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Concern raised by experts over a giant sunspot that is facing Earth and could produce powerful solar flares

Astronomers have discovered a massive sunspot that is three times the size of the Earth and are alarmed by the possibility that it will direct medium-class (M-class) solar flares at the Earth.
Sunspot AR3038 increased in size by more than doubling between Sunday and Monday, becoming several times bigger than the diameter of the Earth, and has continued to grow over the past 48 hours, according to a report by NASA heliophysicist C. Alex Young at EarthSky.
Tony Phillips, the creator of SpaceWeather.com, made a similar observation, stating that he was astounded by the rate at which the sunspot has been expanding over the last 24 to 48 hours.
On Wednesday, he noted that the rapidly expanding sunspot had quadrupled in size in just 24 hours and that the magnetic field surrounding it may send M-class solar flares toward Earth.
As activity increases in the typical 11-year cycle of sunspots, the sun has recently been producing an unusually high number of M-class and X-class flares.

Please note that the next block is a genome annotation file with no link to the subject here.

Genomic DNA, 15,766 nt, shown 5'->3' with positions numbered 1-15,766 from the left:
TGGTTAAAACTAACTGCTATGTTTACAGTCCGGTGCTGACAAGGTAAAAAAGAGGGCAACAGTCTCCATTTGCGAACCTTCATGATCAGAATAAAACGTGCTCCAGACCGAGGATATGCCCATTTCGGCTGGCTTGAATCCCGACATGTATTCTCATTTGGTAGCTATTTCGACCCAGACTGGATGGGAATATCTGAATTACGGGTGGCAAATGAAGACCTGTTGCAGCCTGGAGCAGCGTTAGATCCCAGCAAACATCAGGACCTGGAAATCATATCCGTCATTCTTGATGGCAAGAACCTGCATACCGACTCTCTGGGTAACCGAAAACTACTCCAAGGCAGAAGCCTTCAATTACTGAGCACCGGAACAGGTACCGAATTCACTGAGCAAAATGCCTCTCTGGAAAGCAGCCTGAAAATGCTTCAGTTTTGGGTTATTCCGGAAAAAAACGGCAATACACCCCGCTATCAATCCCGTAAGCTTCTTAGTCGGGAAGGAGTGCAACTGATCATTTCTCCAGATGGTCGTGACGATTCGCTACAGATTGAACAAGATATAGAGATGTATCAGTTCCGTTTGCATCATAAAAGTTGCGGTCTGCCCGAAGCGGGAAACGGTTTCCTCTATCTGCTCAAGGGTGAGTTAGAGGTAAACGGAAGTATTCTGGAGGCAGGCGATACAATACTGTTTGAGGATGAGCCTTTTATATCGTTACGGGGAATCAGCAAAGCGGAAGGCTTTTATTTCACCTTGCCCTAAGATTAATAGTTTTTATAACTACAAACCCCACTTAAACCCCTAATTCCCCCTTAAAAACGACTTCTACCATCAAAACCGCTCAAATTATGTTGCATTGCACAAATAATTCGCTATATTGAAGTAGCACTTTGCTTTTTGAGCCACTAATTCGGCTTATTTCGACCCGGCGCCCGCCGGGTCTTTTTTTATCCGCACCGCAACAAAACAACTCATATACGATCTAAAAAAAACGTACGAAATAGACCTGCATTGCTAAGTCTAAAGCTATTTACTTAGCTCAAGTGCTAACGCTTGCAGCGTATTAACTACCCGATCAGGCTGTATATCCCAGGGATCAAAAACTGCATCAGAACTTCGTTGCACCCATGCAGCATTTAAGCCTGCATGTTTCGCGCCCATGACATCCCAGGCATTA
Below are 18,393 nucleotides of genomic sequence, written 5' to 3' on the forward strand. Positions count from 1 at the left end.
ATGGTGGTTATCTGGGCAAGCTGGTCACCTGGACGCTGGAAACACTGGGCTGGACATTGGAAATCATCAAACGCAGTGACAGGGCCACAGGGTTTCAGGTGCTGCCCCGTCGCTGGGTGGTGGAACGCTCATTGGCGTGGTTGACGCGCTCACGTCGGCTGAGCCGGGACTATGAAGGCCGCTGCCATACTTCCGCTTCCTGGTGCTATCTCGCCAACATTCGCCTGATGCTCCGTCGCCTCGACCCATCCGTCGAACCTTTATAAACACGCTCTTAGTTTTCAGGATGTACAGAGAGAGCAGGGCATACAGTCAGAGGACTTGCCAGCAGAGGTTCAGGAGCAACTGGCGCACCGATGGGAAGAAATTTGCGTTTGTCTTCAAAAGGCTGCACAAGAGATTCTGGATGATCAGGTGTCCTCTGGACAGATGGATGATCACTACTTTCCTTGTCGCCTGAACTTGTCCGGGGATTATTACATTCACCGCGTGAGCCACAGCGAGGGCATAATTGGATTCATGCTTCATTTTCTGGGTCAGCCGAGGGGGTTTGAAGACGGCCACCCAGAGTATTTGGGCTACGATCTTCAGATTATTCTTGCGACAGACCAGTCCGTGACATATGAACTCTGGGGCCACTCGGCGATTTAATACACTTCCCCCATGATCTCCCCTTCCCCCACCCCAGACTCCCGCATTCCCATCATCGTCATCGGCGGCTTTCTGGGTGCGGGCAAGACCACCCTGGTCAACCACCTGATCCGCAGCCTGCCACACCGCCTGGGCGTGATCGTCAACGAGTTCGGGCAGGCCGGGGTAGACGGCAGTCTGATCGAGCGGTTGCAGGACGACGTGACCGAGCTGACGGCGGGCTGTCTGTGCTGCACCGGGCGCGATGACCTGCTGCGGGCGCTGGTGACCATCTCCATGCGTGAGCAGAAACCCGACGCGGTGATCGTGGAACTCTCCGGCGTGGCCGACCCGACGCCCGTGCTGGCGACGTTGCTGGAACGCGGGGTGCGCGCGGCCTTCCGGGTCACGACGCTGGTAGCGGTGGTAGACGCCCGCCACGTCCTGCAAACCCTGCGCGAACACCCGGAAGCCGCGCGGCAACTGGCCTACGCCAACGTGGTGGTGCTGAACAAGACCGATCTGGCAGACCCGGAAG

Sunspots are cooler than the surrounding areas and have a black colour on the Sun’s surface. They produce solar flares, which are intense radiation bursts. Because they form over regions with incredibly strong magnetic fields, sunspots are exceedingly cool.
Large-scale X-class flares are significant occurrences that have the potential to cause global radio blackouts as well as intense radiation storms in the high atmosphere.
Medium-sized M-class flares typically result in brief radio blackouts that affect Earth’s polar regions. Sometimes an M-class flare is followed by small radiation storms.
Small C-class flares rarely have any detectable effects on Earth.


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